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Long Lines Predicted at Polls Today

Officials Plead for Patience

By Cameron W. Barr
Washington Post Staff Writer
Tuesday, November 2, 2004; Page B01

In a concrete indication of intense interest in today's election, officials said yesterday that they have issued record-breaking numbers of absentee ballots to Maryland and Virginia residents.

Officials anticipating record turnout asked voters to come to the polls at off-peak times -- midmorning and midafternoon -- to reduce the wait, and they pleaded in advance for the public's understanding.

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"The word [today] is going to be patience," said Montgomery County election Director Margaret A. Jurgensen. "There are going to be large, long lines, and we are going to do our best to get people through the lines as quickly as possible."

Virginia's State Board of Elections said yesterday that 175,966 Virginians had submitted absentee ballots and that 241,266 had been requested, surpassing the previous absentee turnout record of 150,414 in 2000.

Maryland has issued more than 132,000 absentee ballots, State Board of Elections official Natasha Walker said yesterday, suggesting that the number of absentee voters in the state this year also will exceed the 96,366 such voters in the 2000 election.

In the District, election officials said that about 15,000 people had requested absentee ballots but could not say how many had voted.

Montgomery's Jurgensen predicted an 80 percent to 90 percent turnout today based on the crush of requests for absentee ballots and an influx of newly registered voters. The number to beat is 85.2 percent county turnout in 1992.

Yesterday, the Montgomery election board was swamped with hundreds of phone calls from frantic voters trying to confirm whether they were registered and where to vote. Many callers got a busy signal, and those who tried the board's Web site found that it also was down for part of the day.

The District and its two closest neighbors may not be battlegrounds, but this presidential campaign has produced heightened levels of security awareness, political commitment and apparent campaign chicanery.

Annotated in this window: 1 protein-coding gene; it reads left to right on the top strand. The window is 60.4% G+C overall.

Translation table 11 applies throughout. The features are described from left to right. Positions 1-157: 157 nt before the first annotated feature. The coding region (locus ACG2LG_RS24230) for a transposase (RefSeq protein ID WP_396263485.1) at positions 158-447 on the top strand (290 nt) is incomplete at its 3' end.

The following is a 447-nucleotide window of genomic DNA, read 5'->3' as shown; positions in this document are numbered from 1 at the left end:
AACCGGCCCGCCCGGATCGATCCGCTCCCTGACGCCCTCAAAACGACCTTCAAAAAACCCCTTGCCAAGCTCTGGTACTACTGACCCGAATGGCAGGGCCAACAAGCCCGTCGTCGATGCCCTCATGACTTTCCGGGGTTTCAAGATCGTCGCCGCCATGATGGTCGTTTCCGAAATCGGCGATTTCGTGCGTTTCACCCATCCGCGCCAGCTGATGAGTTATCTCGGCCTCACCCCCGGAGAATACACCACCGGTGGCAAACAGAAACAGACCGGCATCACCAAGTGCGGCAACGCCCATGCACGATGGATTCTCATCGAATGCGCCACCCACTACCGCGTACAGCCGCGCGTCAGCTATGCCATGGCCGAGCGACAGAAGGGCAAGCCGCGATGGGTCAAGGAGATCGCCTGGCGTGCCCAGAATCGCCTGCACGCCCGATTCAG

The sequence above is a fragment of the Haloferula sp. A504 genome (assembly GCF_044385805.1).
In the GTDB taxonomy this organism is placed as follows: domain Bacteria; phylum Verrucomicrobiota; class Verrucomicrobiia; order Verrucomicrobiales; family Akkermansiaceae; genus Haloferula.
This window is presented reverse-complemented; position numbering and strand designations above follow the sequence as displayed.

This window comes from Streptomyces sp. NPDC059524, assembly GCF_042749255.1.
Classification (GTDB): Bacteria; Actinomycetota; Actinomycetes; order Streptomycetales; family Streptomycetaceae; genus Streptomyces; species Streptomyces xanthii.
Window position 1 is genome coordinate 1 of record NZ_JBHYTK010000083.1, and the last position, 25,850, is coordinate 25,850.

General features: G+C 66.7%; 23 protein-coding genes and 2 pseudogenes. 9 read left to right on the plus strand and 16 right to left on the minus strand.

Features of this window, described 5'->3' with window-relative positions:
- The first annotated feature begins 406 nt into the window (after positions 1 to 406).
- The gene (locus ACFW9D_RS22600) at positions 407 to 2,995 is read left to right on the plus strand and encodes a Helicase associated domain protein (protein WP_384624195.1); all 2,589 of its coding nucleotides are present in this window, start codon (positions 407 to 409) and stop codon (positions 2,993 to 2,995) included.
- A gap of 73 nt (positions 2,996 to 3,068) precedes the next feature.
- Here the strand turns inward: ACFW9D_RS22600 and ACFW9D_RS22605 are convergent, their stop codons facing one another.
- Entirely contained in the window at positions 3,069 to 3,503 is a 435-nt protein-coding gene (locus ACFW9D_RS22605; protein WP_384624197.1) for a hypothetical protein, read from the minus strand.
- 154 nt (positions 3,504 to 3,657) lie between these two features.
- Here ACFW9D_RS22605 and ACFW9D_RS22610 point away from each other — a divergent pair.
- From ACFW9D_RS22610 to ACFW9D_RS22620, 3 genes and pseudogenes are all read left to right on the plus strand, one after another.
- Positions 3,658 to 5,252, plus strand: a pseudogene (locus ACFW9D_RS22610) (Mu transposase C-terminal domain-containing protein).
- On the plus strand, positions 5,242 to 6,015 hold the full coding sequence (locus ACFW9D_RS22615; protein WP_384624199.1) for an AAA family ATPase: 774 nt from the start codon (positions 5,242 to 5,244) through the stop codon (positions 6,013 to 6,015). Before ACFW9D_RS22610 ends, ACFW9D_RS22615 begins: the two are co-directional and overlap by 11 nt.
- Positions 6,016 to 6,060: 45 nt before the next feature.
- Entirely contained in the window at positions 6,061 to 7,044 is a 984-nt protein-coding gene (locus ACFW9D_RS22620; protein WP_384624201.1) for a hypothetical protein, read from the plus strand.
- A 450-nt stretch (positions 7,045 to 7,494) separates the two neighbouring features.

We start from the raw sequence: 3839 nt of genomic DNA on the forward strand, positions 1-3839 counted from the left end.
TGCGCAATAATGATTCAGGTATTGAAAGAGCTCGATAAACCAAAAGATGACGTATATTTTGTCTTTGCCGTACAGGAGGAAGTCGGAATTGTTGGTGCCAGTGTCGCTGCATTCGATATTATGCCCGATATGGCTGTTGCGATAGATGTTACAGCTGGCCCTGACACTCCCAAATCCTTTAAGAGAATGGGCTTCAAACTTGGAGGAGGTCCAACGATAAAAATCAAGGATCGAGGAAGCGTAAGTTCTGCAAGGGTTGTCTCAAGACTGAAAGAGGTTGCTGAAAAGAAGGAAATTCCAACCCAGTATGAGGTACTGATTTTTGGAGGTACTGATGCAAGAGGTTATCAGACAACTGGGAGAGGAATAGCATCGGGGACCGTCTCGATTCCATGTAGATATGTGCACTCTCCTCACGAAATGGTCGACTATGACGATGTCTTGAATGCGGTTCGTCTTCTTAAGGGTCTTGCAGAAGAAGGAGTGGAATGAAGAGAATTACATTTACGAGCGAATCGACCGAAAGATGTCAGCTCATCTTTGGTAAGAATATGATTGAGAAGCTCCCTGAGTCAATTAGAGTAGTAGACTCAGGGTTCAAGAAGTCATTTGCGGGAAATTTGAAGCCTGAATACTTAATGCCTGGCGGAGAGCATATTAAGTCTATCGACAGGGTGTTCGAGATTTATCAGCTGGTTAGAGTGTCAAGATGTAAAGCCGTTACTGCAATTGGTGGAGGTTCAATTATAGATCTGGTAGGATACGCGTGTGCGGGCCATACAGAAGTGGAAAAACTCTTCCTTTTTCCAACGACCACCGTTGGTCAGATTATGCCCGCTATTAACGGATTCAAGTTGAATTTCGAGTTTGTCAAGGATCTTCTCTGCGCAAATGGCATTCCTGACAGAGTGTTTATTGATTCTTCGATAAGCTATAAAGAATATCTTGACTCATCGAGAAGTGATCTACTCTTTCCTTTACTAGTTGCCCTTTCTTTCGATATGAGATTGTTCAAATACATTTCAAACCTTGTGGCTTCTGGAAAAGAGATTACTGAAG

Many D.C. police officers are working 12-hour shifts today, bolstering patrols in city neighborhoods near polling stations, although Chief Charles H. Ramsey has said he was not aware of any specific terror threats tied to Election Day.

Hundreds of Howard University students are traveling to Florida, Ohio and Pennsylvania to mobilize voters.

The nonpartisan and nonprofit People for the American Way Foundation is funding the trip for about 450 students, said Howard spokeswoman J.J. Pryor. The students will canvass polling places for evidence of voter intimidation and will encourage everyone to vote.

"We don't want people to be turned away from the polls," Freda Henry, 21, vice president of the Howard University Student Association, said from a packed bus headed to Cleveland. "People can be told anything: 'You don't have the proper ID' or 'You can't bring your child here.' "

In West Virginia's eastern panhandle, Democratic activists were working the phones to undo what they suspected was a Republican-led effort to suppress the vote.

On Sept. 1, several registered voters called the Berkeley County voter registration office in Martinsburg, saying they had received phone calls notifying them that they were not on the rolls or would not, for technical reasons, be allowed to vote.

One resident used caller ID to trace the call to the county Republican Party headquarters.

West Virginia GOP spokeswoman Mary Diamond later told a television interviewer that the calls might have been a misguided effort to "make sure everyone is registered to vote."

Many of those who were called, said Stephen Skinner, a Democratic activist, had ethnic or African American-sounding surnames.

"It's like some yahoo went through and said, 'Let's pick up the people most likely to be Democrats,' " he said. "Or it may be more sophisticated than that."

In Fairfax County, a record number of "emergency absentee" voters cast ballots yesterday, officials said. Such voters have last-minute medical or business problems that would keep them from the polls.

Such voting has been rare in the past, officials said.

Staff writers Lisa Rein, Tim Craig, Del Quentin Wilber, Joshua Partlow, Elizabeth Williamson and Hamil R. Harris contributed to this report.


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